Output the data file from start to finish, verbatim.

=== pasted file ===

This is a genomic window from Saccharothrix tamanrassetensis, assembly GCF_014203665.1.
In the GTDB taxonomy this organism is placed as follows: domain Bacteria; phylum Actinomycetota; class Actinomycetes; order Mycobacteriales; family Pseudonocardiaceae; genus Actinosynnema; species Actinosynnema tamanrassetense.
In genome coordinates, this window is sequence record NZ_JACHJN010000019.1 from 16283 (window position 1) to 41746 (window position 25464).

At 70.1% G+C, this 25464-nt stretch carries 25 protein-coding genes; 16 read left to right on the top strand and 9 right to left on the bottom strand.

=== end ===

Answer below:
This is a genomic window from Saccharothrix tamanrassetensis, assembly GCF_014203665.1.
In the GTDB taxonomy this organism is placed as follows: domain Bacteria; phylum Actinomycetota; class Actinomycetes; order Mycobacteriales; family Pseudonocardiaceae; genus Actinosynnema; species Actinosynnema tamanrassetense.
In genome coordinates, this window is sequence record NZ_JACHJN010000019.1 from 16283 (window position 1) to 41746 (window position 25464).

At 70.1% G+C, this 25464-nt stretch carries 25 protein-coding genes; 16 read left to right on the top strand and 9 right to left on the bottom strand.